Even assuming that a violation of Mr. Matthew's constitutional rights occurred, the bald and conclusory allegation that Defendants had been previously sued does not demonstrate the existence of a municipal policy or custom. See McDade v. West, 223 F.3d 1135, 1141 (9th Cir. 2000) (citation omitted) (“[o]nly if a plaintiff shows that his injury resulted from a permanent and well settled practice may liability attach for injury resulting from a local government custom). Mr. Matthew simply failed to provide sufficient factual allegations regarding the nature of those alleged lawsuits and/or the results of those lawsuits to plausibly state a Monell claim against these Defendants.

         Similarly, his boilerplate assertion that Defendants failed to provide their employees training against the use of excessive force is also insufficient. As to failure to train, the United States Supreme Court has held that “the inadequacy of police training may serve as the basis for § 1983 liability only where the failure to train amounts to deliberate indifference to the rights of persons with whom the police come into contact.” City of Canton v. Harris, 489 U.S. 378, 388, 109 S.Ct. 1197, 103 L.Ed.2d 412 (1989) (“Only where a municipality's failure to train its employees in a relevant respect evidences a ‘deliberate indifference' to the rights of its inhabitants can such a shortcoming be properly thought of as a city ‘policy or custom' that is actionable under § 1983.”).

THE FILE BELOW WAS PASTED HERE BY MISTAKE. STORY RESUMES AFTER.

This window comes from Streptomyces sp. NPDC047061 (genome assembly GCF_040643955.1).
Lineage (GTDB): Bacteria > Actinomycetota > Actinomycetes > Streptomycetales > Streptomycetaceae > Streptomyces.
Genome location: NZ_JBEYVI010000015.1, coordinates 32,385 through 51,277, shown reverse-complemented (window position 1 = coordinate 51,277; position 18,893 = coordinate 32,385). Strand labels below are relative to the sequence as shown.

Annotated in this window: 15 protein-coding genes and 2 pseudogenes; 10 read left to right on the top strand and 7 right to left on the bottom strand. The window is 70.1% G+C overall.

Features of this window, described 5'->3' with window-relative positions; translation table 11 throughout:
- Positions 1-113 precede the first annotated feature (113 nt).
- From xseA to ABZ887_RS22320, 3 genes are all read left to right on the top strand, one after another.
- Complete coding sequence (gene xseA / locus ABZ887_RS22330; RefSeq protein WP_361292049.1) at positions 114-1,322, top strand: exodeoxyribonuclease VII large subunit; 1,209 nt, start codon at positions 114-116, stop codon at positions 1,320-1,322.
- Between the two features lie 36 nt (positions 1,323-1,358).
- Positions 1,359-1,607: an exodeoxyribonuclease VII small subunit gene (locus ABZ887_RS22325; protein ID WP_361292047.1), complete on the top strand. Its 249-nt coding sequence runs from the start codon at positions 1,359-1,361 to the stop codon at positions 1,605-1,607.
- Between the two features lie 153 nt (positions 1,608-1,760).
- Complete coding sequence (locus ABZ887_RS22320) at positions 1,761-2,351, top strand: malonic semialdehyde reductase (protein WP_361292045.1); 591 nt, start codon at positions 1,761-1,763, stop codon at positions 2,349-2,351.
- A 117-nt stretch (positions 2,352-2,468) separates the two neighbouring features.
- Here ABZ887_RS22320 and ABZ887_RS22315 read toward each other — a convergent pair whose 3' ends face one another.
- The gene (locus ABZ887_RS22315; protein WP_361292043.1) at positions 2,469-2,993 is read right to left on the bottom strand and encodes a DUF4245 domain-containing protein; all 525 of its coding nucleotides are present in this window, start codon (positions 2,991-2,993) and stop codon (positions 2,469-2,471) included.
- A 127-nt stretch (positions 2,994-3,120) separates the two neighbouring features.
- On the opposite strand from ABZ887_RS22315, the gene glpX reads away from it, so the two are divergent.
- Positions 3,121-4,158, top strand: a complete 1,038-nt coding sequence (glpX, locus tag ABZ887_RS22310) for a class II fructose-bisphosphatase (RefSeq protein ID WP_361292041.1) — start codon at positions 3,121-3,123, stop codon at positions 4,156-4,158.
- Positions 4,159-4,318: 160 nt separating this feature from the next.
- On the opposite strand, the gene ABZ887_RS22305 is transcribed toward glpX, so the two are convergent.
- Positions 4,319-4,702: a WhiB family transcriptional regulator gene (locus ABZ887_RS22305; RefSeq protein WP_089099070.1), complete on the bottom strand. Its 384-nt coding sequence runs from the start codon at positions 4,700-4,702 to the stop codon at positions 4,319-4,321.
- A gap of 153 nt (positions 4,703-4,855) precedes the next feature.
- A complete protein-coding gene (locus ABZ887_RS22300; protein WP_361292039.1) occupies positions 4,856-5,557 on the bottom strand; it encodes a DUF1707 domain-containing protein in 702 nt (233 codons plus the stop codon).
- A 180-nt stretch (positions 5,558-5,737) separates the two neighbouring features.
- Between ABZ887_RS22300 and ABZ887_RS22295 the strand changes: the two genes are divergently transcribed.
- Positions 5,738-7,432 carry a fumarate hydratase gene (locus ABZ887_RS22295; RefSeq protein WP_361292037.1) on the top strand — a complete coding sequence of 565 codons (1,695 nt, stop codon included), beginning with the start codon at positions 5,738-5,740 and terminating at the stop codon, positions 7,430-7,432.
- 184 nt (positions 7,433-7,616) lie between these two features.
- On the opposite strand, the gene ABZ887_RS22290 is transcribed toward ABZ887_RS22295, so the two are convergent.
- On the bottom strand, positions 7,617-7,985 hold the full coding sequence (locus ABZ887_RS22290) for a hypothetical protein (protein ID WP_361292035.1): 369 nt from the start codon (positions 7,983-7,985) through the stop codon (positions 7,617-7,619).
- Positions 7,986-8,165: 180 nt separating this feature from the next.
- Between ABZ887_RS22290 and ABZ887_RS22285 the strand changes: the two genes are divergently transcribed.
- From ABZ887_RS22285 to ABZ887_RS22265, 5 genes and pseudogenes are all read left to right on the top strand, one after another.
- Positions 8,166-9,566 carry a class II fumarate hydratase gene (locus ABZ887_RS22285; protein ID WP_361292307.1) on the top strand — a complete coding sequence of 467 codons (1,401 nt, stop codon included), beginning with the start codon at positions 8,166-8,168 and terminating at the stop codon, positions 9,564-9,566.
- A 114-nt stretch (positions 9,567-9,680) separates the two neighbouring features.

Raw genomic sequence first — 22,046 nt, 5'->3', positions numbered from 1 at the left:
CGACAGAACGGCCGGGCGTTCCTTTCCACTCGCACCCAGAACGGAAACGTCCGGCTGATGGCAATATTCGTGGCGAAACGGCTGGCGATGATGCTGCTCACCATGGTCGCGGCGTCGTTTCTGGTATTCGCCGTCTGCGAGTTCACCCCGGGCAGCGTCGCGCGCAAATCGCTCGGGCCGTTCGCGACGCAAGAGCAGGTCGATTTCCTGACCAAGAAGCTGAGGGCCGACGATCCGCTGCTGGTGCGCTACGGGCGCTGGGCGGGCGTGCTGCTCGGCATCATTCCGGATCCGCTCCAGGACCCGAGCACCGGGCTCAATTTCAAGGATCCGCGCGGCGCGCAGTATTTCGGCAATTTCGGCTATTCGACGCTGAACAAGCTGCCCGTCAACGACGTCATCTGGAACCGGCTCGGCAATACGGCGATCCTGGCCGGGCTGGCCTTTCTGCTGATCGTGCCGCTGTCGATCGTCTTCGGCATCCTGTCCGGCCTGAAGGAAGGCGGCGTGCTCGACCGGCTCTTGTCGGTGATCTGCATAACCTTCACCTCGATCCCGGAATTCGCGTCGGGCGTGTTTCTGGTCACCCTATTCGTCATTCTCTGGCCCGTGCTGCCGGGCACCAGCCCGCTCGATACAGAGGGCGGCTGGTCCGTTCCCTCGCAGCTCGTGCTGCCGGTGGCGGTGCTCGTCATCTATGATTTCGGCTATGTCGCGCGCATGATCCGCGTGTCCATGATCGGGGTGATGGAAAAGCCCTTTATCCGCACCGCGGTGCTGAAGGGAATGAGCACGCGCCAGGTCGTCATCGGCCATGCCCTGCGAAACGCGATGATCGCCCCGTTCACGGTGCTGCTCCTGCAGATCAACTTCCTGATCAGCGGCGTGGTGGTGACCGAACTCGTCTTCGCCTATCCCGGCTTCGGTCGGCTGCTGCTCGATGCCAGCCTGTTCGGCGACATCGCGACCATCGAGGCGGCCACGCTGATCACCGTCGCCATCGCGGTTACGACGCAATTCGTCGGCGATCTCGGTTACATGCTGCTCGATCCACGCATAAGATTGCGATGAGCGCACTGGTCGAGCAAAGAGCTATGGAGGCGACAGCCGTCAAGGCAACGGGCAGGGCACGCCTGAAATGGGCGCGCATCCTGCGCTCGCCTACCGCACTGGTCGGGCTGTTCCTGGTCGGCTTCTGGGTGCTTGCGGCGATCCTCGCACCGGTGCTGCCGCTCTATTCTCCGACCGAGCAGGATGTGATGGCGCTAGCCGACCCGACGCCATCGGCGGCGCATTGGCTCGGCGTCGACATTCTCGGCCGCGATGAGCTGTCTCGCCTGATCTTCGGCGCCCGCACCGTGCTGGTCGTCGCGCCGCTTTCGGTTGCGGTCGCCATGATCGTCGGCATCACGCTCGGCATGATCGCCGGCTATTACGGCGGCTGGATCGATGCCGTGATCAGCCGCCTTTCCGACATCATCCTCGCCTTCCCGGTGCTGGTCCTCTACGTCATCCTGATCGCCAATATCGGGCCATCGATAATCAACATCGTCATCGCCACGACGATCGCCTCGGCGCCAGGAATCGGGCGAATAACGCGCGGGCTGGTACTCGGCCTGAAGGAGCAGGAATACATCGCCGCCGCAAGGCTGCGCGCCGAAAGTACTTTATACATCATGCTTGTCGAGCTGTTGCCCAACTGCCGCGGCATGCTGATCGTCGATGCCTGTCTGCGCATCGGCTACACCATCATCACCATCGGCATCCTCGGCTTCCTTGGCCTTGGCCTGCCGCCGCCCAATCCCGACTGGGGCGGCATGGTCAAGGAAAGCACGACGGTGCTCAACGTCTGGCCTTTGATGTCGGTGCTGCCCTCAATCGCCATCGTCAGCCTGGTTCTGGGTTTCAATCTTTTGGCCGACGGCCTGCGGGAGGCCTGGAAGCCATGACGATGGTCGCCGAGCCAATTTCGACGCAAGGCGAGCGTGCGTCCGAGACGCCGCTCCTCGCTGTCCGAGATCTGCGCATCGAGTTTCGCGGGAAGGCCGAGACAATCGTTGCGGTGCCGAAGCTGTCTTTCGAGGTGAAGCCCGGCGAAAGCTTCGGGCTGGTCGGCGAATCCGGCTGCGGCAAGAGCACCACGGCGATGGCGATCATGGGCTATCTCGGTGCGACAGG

A section 1983 plaintiff alleging a policy of failure to train peace officers must show: (1) he/she was deprived of a constitutional right; (2) the local government entity had a training policy that amounts to deliberate indifference to constitutional rights of persons with whom its peace officers are likely to come into contact; and (3) his/her constitutional injury would have been avoided had the local government unit properly trained those officers. Blankenhorn v. City of Orange, 485 F.3d 463, 484 (9th Cir. 2007).

         Mr. Matthew has not alleged sufficient facts to support the proposition that Defendants were deliberately indifferent with respect to the training or that known or obvious consequences were disregarded. See, e.g., Connick v. Thompson, 563 U.S. 51, 62 (2011) (“Deliberate indifference is a stringent standard of fault requiring proof that a municipal actor disregarded a known or obvious consequence of his action.”).

         For both claims, Mr. Matthew merely presents a recitation of the elements of Monell causes of action based on policy, practice or custom, and failure to train and supervise and does not provide sufficient supporting facts. See Dougherty v. City of Covina, 654 F.3d 892, 901 (9th Cir. 2011)(complaint was a “formulaic recitation of a cause of actions's elements” and no facts alleged concerning key elements of the Monell claims).

         As such, Mr. Matthew's motion to amend to include newly added/revised claims against Defendants Yellowstone County Commissioner(s) unknown, Yellowstone County Sheriff Mike Linder, and Riverstone Health Clinic CEO unknown should be denied as being futile.

         B. New Defendants and Remaining Claims

         The motion to amend will be granted as to the United States Marshal individual defendants Patrick and Daq and Nurse Jessica and ...